Birch Essential oil has Identical Chemistry as Wintergreen

P. Wintergreen, may4 '03

Birch and Wintergreen essential oil have 98% the same chemistry and smell almost identical, but wintergreen has a stronger aroma being more fruity, fresher, greener, and sweeter smelling. What makes them chemically the same is that they share a key ingredient called methyl salicylate, and they are the heaviest essential oils known to date. Each plant is 98% esters, which turn into methyl salicylate after acetylation from the fermented fresh leaves. Soaked in warm water it induces an enzymatic reaction to free the glycoside bound methyl salicylate.

Wintergreen was traditionally used for its key ingredient methyl salicylate, which was used as food flavouring for confections, non-alcoholic drinks, chewing gum, and toothpaste. It has also been used by the perfume and pharmaceutical industry but is now replaced by a cheaper synthetic alternative. It has a long history of use by Native Americans as a pain reliever and it is used in the form of teas, baths, and ointments. Methyl salicylates are aspirin like compounds.

Wintergreen grows in open woods, moist soil and underneath evergreens. The creeping stems send up erect branches 2-6 inches high. Alternate oval leathery leaves with serrate margins hold nodding white waxy flowers near the top of the stem. It blooms anywhere from May to September. Gaultheria fragrantissima from the Himalayas, Sri Lanka, Malaysia and East Asia is a different species but it is used in the same way and has the same chemistry too.

 

COMMON NAME WINTERGREEN aka Checkerberry, Spiceberry, Teaberry  
Latin Name Gaultheria procumbens
Family Ericaceae (Heath family)
Country of Origin Native North America, China, India
Volatility Top
Extraction Steam distilled from fermented fresh leaves. Warm water enzymatic reaction frees glycoside bound methyl salicylate  
Colour Clear yellow
Aroma Sweet, fat, green, fruity, wet 
Caution Contraindications Medium Strength: Do not use neat, undiluted.Dermocaustic, irritating to skin.Anticoagulant. Caution in conjunction with blood thinning drugs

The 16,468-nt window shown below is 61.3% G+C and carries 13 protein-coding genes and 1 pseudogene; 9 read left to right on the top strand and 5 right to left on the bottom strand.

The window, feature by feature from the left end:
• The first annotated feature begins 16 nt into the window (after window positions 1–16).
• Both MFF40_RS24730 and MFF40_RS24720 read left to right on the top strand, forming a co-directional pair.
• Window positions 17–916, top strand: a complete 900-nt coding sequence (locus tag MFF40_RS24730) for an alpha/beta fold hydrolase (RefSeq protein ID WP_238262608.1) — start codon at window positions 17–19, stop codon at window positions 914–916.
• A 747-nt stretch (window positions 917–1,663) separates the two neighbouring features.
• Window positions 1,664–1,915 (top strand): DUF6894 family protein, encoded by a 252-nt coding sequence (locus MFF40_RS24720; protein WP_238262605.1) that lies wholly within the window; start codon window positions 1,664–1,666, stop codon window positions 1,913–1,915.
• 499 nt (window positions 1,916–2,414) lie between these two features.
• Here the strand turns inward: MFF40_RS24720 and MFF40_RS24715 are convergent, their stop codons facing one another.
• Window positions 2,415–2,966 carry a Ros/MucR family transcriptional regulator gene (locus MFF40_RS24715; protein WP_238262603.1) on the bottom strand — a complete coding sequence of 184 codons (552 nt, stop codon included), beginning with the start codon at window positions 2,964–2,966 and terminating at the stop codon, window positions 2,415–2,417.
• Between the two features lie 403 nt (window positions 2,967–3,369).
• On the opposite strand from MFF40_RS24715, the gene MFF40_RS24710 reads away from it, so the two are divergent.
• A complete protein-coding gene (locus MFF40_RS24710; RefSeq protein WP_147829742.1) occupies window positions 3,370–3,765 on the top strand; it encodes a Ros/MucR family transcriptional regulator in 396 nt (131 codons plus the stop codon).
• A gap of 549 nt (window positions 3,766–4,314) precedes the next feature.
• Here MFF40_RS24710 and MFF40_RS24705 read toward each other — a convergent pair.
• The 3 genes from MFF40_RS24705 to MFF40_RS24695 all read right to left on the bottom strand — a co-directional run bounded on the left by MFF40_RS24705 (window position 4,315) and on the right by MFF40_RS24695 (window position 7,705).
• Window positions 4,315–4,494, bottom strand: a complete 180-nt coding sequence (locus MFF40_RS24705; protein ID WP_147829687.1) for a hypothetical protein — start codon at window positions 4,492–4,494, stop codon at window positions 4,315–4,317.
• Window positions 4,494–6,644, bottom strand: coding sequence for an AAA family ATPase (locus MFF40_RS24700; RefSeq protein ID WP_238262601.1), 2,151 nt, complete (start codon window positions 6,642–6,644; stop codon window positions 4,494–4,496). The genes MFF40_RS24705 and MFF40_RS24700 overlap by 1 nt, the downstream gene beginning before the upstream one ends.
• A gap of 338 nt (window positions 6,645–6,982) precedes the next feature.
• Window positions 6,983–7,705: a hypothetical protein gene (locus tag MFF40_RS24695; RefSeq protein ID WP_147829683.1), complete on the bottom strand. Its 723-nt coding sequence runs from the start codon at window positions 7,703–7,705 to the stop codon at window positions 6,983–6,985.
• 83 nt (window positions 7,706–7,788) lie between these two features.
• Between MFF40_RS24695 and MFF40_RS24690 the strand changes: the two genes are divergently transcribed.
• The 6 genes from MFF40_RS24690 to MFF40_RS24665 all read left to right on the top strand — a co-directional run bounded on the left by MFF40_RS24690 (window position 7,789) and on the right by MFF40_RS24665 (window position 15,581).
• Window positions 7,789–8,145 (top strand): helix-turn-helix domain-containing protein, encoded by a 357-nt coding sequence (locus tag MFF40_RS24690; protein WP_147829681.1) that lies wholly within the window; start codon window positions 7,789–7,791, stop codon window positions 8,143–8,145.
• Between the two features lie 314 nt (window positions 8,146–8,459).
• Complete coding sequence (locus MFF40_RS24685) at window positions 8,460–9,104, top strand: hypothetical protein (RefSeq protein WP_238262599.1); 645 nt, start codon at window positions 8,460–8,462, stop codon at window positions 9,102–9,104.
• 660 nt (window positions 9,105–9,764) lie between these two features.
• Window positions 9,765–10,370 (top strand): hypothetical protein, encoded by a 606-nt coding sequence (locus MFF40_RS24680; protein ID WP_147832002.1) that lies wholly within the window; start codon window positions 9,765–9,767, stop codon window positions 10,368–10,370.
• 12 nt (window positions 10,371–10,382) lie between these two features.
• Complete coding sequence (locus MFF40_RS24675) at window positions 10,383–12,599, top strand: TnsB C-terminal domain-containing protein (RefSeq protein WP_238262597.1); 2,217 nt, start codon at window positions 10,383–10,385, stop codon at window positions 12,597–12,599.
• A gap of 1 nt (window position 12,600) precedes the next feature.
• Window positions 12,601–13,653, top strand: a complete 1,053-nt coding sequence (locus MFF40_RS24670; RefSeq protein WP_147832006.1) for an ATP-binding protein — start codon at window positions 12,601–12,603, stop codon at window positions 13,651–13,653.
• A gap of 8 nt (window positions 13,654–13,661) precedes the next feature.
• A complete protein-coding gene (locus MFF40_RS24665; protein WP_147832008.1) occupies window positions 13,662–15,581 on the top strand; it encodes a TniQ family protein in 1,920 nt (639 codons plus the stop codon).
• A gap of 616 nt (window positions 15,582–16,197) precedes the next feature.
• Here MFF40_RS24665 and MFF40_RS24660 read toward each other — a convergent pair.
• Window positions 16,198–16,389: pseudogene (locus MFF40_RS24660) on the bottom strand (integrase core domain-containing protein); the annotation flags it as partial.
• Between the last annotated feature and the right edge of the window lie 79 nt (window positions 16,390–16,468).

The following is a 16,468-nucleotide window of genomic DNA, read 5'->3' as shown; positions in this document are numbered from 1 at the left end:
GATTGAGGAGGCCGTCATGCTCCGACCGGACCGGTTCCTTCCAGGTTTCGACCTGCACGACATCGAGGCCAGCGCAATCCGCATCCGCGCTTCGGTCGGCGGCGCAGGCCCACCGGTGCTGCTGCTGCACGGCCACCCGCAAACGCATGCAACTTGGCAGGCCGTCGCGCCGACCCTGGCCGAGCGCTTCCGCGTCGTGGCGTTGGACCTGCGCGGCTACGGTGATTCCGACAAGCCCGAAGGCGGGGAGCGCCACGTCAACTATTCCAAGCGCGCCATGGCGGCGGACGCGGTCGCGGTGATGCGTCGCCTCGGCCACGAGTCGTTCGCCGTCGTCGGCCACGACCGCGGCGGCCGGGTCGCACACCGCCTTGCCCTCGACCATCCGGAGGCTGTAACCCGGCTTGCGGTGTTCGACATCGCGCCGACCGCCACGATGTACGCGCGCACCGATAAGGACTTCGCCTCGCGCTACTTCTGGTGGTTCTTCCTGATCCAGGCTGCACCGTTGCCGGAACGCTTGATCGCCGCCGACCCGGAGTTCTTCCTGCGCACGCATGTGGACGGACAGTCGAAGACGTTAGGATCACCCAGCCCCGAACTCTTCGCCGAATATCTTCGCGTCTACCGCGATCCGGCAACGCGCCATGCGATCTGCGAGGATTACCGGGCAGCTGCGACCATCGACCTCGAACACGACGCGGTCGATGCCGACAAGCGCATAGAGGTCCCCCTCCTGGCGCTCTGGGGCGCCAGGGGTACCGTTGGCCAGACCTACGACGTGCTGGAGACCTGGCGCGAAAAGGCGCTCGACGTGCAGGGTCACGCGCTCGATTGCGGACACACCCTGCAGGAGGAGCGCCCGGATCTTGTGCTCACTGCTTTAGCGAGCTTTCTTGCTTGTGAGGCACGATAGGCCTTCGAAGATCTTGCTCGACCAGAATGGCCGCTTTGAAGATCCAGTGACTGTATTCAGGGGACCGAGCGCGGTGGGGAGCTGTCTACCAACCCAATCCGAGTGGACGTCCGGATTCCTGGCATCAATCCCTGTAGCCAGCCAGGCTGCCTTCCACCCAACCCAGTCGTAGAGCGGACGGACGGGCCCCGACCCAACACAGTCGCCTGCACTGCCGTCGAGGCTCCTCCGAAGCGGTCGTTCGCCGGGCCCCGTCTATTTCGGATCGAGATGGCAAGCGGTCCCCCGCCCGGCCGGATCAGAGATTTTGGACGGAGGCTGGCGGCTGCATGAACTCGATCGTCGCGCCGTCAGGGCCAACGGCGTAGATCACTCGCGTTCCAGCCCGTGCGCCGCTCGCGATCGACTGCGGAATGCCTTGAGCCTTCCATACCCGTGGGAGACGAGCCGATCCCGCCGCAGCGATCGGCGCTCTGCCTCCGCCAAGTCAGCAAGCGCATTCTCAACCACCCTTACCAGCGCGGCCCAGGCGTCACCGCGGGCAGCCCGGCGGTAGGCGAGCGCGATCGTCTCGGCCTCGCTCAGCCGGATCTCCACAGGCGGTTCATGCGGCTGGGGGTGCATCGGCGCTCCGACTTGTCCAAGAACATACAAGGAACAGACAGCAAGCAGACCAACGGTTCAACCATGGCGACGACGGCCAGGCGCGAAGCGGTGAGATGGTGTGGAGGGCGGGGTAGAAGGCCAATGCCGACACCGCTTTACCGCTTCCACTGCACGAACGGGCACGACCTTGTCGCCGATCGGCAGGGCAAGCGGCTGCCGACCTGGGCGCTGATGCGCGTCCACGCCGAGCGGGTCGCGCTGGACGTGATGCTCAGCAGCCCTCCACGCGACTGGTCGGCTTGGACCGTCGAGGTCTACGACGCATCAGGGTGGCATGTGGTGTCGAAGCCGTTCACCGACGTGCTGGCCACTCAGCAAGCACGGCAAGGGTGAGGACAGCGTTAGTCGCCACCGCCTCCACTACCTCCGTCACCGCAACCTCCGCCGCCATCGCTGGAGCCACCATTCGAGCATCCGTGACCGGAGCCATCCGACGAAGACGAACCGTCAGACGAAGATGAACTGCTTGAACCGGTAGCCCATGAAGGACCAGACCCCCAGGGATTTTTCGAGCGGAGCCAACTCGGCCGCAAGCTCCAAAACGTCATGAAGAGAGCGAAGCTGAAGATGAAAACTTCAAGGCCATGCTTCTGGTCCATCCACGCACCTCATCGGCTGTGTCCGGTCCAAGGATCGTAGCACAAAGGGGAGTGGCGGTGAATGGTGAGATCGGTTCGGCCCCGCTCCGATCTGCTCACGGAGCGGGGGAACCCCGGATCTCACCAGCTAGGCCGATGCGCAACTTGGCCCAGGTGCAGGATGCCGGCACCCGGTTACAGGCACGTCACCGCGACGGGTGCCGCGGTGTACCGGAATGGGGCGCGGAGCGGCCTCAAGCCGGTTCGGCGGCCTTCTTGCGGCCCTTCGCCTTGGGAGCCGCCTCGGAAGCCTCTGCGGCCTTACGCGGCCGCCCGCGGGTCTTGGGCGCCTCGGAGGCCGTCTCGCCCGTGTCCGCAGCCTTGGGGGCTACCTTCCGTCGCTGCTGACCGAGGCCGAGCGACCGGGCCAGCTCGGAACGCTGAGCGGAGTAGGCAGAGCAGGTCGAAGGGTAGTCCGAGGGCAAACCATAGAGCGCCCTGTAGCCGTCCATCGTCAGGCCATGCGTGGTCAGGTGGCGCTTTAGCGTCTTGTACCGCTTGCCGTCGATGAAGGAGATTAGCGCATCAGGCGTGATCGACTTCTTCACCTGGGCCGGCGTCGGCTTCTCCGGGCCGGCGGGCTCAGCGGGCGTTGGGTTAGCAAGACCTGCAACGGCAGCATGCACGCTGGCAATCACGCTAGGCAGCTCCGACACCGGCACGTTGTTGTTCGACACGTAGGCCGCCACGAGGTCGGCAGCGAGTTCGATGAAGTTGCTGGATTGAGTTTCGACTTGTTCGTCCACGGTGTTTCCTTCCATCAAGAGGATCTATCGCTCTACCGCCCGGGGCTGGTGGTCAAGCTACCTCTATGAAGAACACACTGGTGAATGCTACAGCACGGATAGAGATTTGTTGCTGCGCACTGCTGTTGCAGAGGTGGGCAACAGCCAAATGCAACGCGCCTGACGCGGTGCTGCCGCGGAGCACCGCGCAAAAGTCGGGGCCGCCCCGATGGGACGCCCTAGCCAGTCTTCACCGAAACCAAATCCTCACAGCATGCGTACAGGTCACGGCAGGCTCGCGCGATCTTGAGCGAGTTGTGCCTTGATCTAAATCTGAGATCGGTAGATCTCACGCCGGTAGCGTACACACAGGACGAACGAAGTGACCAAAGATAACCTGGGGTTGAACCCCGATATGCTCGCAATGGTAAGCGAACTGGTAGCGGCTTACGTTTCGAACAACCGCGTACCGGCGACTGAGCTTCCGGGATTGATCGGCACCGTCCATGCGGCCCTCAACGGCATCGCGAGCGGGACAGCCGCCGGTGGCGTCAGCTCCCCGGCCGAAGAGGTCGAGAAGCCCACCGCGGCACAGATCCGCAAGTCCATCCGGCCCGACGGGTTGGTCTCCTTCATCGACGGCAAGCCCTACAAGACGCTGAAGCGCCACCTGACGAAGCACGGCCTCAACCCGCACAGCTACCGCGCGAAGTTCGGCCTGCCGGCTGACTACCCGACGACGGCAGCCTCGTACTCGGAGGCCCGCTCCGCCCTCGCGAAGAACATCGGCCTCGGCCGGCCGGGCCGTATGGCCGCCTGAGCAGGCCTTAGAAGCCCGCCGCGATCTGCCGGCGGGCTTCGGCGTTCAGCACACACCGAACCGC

Do not use with nephritis, it is an irritant to kidneys.

Do not use with compromised liver function.

Do not use in pregnancy, lactation, with children or those who are allergic to aspirin.

Primary Uses Pain: in general-Headache, aches and pains, arthritis, rheumatism, backache, sciatica, neuralgia, gout, fever, fibromyalgia, sprains, cramps, gas, bloating, bunions, corns, cysts, warts, callusesCaution: blood thinner

Respiratory: coughs, spasms

Properties Analgesic, aromatic, anti-inflammatory, febrifuge, astringent, stimulant, antibacterial, anti-rheumatic, carminative, haemostatic, cholagogue, diuretic, expectorant, counter irritant, antiseptic, antispasmodic, anti-coagulant 
Constituents Essential Oil Yield: .5% 

Esters 98%:

after acetylating forms-

methyl salicylate

Betula spp. L. Birch bark has the same chemistry

 

Leave a Reply

Fill in your details below or click an icon to log in:

WordPress.com Logo

You are commenting using your WordPress.com account. Log Out / Change )

Twitter picture

You are commenting using your Twitter account. Log Out / Change )

Facebook photo

You are commenting using your Facebook account. Log Out / Change )

Google+ photo

You are commenting using your Google+ account. Log Out / Change )

Connecting to %s

%d bloggers like this: